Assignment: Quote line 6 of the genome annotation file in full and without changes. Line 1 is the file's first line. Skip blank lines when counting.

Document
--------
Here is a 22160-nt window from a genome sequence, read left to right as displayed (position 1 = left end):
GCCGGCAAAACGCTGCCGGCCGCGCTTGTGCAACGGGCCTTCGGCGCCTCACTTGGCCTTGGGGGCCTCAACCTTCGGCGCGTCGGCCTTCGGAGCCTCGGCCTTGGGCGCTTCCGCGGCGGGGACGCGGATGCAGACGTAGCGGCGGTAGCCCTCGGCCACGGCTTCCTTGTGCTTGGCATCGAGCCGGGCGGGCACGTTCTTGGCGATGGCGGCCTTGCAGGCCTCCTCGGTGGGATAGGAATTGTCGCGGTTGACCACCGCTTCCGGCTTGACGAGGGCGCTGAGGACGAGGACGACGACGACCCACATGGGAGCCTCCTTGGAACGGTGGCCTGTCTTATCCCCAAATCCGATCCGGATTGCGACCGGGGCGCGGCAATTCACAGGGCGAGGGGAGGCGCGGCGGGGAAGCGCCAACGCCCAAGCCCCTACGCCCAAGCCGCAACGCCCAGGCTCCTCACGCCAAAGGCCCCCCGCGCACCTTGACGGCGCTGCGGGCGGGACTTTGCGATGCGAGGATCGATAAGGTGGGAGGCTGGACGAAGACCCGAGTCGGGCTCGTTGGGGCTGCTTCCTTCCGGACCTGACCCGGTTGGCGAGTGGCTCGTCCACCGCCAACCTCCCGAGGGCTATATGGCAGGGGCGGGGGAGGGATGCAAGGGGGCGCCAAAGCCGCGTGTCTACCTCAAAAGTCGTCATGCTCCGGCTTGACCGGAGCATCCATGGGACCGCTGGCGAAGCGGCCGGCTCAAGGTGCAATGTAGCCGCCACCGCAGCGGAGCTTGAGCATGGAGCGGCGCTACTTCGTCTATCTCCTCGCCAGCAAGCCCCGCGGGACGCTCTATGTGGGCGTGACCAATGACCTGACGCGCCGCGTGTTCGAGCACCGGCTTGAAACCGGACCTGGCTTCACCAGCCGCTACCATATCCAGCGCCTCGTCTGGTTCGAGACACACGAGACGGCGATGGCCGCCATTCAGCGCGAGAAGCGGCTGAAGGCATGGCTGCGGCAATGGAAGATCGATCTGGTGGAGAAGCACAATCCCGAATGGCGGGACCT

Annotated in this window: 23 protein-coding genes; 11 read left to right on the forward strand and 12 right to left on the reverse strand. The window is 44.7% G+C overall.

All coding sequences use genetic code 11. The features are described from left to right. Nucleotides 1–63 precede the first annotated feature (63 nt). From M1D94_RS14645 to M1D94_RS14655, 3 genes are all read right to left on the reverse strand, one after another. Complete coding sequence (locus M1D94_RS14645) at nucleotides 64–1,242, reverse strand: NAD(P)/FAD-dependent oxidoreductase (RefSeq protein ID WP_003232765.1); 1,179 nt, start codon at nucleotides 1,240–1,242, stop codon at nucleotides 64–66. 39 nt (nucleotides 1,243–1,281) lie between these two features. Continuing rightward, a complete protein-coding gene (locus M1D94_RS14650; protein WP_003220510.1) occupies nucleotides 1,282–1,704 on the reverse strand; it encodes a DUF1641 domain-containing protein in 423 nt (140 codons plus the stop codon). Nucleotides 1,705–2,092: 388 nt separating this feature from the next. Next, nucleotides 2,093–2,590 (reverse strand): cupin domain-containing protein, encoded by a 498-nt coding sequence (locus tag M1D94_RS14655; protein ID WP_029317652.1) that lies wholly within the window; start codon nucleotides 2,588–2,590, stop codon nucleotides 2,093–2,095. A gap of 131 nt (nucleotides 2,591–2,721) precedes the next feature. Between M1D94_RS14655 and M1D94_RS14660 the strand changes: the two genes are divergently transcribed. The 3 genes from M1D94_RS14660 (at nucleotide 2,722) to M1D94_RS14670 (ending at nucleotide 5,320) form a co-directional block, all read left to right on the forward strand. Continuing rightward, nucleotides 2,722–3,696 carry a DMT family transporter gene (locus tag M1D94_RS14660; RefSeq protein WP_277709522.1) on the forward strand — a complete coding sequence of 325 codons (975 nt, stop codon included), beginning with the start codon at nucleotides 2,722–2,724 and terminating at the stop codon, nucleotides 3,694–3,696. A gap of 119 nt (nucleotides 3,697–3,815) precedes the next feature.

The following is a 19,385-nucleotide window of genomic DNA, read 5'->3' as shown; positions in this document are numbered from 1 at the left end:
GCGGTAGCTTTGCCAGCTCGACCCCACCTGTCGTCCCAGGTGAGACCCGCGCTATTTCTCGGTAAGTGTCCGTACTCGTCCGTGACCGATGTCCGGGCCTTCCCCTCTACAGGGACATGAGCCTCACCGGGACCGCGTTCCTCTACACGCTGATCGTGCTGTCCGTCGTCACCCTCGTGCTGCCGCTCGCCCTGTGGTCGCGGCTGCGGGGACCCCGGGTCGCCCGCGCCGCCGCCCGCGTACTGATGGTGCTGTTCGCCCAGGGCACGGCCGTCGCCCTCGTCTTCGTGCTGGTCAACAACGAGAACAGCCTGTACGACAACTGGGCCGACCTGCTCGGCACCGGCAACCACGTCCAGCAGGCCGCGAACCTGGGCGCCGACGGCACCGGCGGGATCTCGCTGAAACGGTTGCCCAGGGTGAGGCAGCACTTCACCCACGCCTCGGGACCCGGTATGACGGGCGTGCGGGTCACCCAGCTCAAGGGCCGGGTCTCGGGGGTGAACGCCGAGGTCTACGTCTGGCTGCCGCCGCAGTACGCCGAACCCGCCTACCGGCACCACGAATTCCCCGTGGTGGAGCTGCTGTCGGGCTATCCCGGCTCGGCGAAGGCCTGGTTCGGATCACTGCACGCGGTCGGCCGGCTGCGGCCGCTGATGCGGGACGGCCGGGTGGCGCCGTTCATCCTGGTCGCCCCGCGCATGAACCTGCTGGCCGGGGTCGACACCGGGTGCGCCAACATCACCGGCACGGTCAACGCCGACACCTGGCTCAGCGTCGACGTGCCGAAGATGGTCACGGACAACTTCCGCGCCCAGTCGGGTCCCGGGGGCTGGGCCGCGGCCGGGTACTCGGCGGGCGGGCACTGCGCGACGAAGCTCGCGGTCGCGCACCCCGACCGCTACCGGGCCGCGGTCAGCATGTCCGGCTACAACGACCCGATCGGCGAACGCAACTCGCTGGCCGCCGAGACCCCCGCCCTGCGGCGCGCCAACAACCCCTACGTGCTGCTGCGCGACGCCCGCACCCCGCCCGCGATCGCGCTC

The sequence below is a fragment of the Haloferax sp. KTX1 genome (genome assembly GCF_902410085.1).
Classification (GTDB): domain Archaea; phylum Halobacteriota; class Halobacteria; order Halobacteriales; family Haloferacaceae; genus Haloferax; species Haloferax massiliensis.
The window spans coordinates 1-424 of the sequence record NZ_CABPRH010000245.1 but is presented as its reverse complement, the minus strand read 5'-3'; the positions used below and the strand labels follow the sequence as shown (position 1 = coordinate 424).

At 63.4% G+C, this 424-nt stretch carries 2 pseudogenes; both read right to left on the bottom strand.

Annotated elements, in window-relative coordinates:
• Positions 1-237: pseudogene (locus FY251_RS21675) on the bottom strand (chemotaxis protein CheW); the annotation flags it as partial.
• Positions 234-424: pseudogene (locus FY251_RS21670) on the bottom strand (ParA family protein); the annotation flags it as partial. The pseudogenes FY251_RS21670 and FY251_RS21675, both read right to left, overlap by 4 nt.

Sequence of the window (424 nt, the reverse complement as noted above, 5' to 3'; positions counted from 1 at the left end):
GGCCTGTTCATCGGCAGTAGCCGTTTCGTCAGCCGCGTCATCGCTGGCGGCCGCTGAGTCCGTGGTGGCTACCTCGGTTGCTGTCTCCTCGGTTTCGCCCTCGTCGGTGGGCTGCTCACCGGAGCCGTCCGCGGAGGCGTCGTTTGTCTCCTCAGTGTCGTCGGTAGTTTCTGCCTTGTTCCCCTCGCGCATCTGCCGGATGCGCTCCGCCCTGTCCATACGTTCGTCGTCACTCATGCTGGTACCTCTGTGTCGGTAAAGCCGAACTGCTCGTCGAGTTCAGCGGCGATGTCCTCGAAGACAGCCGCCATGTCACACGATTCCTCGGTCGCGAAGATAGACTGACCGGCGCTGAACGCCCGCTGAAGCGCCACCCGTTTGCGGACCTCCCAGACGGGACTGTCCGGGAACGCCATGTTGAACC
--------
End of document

GCGGTAGCTTTGCCAGCTCGACCCCACCTGTCGTCCCAGGTGAGACCCGCGCTATTTCTCGGTAAGTGTCCGTACTCGTCCGTGACCGATGTCCGGGCCTTCCCCTCTACAGGGACATGAGCCTCACCGGGACCGCGTTCCTCTACACGCTGATCGTGCTGTCCGTCGTCACCCTCGTGCTGCCGCTCGCCCTGTGGTCGCGGCTGCGGGGACCCCGGGTCGCCCGCGCCGCCGCCCGCGTACTGATGGTGCTGTTCGCCCAGGGCACGGCCGTCGCCCTCGTCTTCGTGCTGGTCAACAACGAGAACAGCCTGTACGACAACTGGGCCGACCTGCTCGGCACCGGCAACCACGTCCAGCAGGCCGCGAACCTGGGCGCCGACGGCACCGGCGGGATCTCGCTGAAACGGTTGCCCAGGGTGAGGCAGCACTTCACCCACGCCTCGGGACCCGGTATGACGGGCGTGCGGGTCACCCAGCTCAAGGGCCGGGTCTCGGGGGTGAACGCCGAGGTCTACGTCTGGCTGCCGCCGCAGTACGCCGAACCCGCCTACCGGCACCACGAATTCCCCGTGGTGGAGCTGCTGTCGGGCTATCCCGGCTCGGCGAAGGCCTGGTTCGGATCACTGCACGCGGTCGGCCGGCTGCGGCCGCTGATGCGGGACGGCCGGGTGGCGCCGTTCATCCTGGTCGCCCCGCGCATGAACCTGCTGGCCGGGGTCGACACCGGGTGCGCCAACATCACCGGCACGGTCAACGCCGACACCTGGCTCAGCGTCGACGTGCCGAAGATGGTCACGGACAACTTCCGCGCCCAGTCGGGTCCCGGGGGCTGGGCCGCGGCCGGGTACTCGGCGGGCGGGCACTGCGCGACGAAGCTCGCGGTCGCGCACCCCGACCGCTACCGGGCCGCGGTCAGCATGTCCGGCTACAACGACCCGATCGGCGAACGCAACTCGCTGGCCGCCGAGACCCCCGCCCTGCGGCGCGCCAACAACCCCTACGTGCTGCTGCGCGACGCCCGCACCCCGCCCGCGATCGCGCTC